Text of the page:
Essay Prejudice and Discrimination

1596 Words May 13th, 2011 7 Pages
Bethany Norris – Unit 1 – Prejudice and Discrimination
Part One
Prejudice:
The dictionary defines prejudice as an unfair and unreasonable opinion or feeling, especially when formed without enough thought or knowledge. This means that a person may form an opinion on a person or a particular group of people without having any facts or knowledge about that person or group. Prejudice is normally perceived as being bad but there are some instances where prejudice is an aid to survival for example if you see several scruffy men parked in a van in a dark alley, you will form a pre judgment that they must be up to no good so you choose to not walk down the alley. They could simply be movers, but healthy prejudice tells you not to take the
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This made the deaf community feel as if they were outcasts and it denied them their rights to have a normal social or sexual relationship with another individual. However, refuge from the cruel world of the hearing was soon found in what were called ‘Deaf Clubs’. By 1930, every town had its own deaf club, which hosted regular events and outings for the deaf community. These clubs were normally overseen by powerful clergymen and were charities run by hearing people. While the deaf community saw deaf clubs as a lifeline, they also sought to reinforce the segregation of deaf people from the rest of the world. Silent movies were a place where deaf and hearing could share a common love for theatre, deaf people were made to feel like part of society. However, exclusion would soon become part of the deaf community again with the invention of telephones, radios and televisions. Today there are many acts in place to help deaf people live normal, fulfilling lives within their communities without fear of being ridiculed or committed. 1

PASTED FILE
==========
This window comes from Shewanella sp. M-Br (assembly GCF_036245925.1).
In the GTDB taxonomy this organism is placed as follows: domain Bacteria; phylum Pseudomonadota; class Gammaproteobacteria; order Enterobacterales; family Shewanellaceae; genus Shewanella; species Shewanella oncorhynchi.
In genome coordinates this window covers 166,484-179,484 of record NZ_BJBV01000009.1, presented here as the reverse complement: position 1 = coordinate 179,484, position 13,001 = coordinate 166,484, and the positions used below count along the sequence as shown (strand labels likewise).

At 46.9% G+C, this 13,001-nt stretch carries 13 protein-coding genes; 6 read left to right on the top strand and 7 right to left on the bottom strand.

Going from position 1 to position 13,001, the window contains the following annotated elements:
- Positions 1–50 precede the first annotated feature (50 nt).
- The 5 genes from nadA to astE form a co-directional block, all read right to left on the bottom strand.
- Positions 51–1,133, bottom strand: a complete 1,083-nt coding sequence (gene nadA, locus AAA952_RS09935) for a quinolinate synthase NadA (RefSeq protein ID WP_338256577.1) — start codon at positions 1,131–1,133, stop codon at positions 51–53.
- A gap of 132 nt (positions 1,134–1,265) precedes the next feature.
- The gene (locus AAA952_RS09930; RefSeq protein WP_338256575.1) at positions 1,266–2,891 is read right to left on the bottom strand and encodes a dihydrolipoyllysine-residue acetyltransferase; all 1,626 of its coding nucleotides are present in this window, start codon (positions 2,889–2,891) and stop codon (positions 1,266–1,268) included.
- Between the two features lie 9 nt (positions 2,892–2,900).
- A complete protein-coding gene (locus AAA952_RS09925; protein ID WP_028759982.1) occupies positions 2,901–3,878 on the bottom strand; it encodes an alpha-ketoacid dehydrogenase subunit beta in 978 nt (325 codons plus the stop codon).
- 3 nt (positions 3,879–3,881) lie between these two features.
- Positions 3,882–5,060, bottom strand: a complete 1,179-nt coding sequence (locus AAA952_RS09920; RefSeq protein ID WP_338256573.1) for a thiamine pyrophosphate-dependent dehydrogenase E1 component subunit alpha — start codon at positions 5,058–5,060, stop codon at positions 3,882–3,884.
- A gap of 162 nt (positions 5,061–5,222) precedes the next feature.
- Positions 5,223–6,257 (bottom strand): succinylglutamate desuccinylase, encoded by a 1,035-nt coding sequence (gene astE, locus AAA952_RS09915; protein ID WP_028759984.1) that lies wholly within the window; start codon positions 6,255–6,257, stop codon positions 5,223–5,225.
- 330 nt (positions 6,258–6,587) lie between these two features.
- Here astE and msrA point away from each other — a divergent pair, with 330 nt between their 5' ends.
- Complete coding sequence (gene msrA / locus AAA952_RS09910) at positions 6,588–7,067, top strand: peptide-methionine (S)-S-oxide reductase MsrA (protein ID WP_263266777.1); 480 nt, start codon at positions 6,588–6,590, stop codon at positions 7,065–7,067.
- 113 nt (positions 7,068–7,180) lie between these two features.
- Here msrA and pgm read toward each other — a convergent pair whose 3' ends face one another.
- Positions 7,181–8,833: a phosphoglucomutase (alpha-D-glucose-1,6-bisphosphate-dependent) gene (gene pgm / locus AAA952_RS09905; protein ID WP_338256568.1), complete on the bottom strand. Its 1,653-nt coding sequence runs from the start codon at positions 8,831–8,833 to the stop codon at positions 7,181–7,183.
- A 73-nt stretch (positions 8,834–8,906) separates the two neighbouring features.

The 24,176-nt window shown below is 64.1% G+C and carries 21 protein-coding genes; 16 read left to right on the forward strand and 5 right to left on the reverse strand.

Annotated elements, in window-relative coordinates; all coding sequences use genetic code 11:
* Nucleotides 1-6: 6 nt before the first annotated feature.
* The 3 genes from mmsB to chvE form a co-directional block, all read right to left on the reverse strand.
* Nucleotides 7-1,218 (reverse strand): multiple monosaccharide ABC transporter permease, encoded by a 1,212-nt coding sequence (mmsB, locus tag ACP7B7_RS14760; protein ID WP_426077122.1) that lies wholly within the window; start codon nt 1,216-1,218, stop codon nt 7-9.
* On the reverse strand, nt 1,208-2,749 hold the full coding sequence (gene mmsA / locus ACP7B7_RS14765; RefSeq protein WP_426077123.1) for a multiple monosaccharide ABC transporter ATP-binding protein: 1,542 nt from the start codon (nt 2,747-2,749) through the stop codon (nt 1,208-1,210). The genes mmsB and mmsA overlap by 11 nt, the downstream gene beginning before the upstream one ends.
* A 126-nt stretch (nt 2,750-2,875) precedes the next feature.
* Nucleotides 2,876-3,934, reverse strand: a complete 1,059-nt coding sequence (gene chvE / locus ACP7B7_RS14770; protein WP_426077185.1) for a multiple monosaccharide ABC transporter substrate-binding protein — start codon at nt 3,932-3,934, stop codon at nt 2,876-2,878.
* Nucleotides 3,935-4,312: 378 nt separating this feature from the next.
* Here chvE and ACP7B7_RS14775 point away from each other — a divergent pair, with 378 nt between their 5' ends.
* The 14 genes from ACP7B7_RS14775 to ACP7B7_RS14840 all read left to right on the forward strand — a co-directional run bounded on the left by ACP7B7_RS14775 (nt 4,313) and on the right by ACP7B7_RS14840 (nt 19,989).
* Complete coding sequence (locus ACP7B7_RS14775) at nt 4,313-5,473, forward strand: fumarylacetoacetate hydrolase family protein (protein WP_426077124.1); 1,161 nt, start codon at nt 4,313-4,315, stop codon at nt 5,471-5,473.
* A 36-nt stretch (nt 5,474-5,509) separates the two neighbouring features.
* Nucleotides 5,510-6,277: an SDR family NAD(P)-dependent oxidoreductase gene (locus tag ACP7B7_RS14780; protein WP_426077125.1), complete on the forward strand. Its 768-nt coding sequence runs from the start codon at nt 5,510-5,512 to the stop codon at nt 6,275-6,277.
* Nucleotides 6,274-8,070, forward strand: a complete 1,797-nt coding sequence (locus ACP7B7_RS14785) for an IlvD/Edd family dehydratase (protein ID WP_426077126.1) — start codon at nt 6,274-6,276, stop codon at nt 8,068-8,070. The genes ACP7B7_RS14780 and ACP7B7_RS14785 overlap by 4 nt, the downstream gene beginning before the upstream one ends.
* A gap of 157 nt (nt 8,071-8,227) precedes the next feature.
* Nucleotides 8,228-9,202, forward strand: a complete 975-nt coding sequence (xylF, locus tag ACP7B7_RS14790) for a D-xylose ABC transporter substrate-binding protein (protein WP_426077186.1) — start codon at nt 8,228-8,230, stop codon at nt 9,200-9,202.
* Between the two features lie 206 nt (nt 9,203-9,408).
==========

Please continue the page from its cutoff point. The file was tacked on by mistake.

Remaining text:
Case Study 2
Many men are afraid to tell friends and family that they want to enter nursing as it leads to them being stereotyped as gay because nursing is seen primarily as a female profession. In June 2006, Andrew Moyhing won a landmark case against the NHS for sex discrimination. Mr Moyhing, 29 said, “I abandoned nursing

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